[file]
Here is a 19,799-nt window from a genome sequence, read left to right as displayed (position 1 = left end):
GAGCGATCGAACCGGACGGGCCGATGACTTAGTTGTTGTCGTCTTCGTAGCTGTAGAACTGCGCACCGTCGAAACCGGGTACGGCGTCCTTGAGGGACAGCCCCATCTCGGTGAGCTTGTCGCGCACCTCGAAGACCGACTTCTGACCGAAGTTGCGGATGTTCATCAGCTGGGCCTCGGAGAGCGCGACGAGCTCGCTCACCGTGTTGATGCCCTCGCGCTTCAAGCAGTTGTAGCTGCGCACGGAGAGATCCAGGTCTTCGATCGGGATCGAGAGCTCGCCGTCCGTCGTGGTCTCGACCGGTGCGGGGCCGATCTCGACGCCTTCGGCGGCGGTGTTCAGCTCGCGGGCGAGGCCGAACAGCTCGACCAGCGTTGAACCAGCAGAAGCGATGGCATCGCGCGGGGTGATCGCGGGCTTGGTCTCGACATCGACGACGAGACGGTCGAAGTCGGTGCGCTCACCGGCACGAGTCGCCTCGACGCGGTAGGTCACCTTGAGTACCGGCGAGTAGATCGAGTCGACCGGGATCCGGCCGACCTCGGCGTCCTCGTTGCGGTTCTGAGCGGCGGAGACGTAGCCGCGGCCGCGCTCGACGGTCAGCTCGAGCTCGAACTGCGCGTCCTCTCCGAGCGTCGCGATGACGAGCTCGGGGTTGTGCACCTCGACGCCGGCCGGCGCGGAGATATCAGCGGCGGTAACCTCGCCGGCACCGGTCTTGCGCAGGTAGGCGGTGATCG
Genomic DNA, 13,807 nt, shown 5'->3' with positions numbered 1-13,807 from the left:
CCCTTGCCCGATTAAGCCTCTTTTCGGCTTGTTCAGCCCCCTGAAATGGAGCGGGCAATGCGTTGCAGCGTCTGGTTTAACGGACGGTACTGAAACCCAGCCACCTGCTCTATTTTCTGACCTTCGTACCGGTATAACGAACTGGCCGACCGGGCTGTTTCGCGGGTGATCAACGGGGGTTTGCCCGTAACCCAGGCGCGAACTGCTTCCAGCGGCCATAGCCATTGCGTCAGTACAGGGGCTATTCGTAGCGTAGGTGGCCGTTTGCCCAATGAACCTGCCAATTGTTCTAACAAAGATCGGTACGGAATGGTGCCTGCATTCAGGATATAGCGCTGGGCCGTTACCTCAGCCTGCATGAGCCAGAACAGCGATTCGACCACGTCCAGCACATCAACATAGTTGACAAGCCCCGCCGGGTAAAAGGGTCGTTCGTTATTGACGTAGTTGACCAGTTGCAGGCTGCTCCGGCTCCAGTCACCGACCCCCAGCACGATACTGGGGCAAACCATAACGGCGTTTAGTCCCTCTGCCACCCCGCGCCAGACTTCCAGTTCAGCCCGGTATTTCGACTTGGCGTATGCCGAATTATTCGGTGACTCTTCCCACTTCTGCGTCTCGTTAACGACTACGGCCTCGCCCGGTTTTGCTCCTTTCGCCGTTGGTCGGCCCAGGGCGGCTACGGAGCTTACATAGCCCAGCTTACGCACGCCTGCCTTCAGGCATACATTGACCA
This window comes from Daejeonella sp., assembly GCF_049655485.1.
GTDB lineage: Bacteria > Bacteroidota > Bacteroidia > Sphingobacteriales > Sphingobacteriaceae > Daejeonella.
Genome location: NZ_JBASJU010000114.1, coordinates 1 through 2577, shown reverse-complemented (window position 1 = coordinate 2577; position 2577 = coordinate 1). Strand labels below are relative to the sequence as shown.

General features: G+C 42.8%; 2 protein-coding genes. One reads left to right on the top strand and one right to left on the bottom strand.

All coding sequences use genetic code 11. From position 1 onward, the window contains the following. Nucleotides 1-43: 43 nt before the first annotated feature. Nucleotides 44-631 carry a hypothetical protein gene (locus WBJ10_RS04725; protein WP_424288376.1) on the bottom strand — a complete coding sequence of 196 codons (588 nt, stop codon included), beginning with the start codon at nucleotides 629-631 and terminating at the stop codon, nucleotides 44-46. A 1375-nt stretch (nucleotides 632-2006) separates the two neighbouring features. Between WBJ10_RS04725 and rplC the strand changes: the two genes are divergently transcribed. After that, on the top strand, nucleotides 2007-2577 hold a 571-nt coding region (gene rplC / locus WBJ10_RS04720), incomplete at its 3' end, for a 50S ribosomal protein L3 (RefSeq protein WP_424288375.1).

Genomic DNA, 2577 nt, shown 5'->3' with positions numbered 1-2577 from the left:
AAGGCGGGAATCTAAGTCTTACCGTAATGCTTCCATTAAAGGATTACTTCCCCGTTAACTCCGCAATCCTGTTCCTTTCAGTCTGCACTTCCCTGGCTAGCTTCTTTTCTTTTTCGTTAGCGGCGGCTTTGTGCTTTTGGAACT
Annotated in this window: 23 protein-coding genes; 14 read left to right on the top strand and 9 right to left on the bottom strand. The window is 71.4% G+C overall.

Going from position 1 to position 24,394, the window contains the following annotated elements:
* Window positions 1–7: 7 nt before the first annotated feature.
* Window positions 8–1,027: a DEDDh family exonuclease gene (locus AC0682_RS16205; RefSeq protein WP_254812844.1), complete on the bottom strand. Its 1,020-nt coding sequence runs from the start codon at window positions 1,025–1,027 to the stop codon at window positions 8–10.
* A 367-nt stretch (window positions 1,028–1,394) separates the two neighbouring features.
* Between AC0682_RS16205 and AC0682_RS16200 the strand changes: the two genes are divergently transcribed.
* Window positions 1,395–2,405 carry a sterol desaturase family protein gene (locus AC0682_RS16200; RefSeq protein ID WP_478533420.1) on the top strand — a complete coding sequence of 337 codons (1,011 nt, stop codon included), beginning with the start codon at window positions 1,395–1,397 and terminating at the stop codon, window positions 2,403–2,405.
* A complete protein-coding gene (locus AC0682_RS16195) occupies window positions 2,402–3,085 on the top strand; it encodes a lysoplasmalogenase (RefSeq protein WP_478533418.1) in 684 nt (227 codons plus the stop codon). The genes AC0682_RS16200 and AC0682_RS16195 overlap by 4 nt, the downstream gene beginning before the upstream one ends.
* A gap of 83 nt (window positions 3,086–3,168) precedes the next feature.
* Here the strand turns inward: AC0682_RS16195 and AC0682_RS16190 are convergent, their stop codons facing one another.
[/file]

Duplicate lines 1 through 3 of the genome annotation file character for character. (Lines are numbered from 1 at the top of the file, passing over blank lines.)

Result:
Here is a 19,799-nt window from a genome sequence, read left to right as displayed (position 1 = left end):
GAGCGATCGAACCGGACGGGCCGATGACTTAGTTGTTGTCGTCTTCGTAGCTGTAGAACTGCGCACCGTCGAAACCGGGTACGGCGTCCTTGAGGGACAGCCCCATCTCGGTGAGCTTGTCGCGCACCTCGAAGACCGACTTCTGACCGAAGTTGCGGATGTTCATCAGCTGGGCCTCGGAGAGCGCGACGAGCTCGCTCACCGTGTTGATGCCCTCGCGCTTCAAGCAGTTGTAGCTGCGCACGGAGAGATCCAGGTCTTCGATCGGGATCGAGAGCTCGCCGTCCGTCGTGGTCTCGACCGGTGCGGGGCCGATCTCGACGCCTTCGGCGGCGGTGTTCAGCTCGCGGGCGAGGCCGAACAGCTCGACCAGCGTTGAACCAGCAGAAGCGATGGCATCGCGCGGGGTGATCGCGGGCTTGGTCTCGACATCGACGACGAGACGGTCGAAGTCGGTGCGCTCACCGGCACGAGTCGCCTCGACGCGGTAGGTCACCTTGAGTACCGGCGAGTAGATCGAGTCGACCGGGATCCGGCCGACCTCGGCGTCCTCGTTGCGGTTCTGAGCGGCGGAGACGTAGCCGCGGCCGCGCTCGACGGTCAGCTCGAGCTCGAACTGCGCGTCCTCTCCGAGCGTCGCGATGACGAGCTCGGGGTTGTGCACCTCGACGCCGGCCGGCGCGGAGATATCAGCGGCGGTAACCTCGCCGGCACCGGTCTTGCGCAGGTAGGCGGTGATCG
Genomic DNA, 13,807 nt, shown 5'->3' with positions numbered 1-13,807 from the left: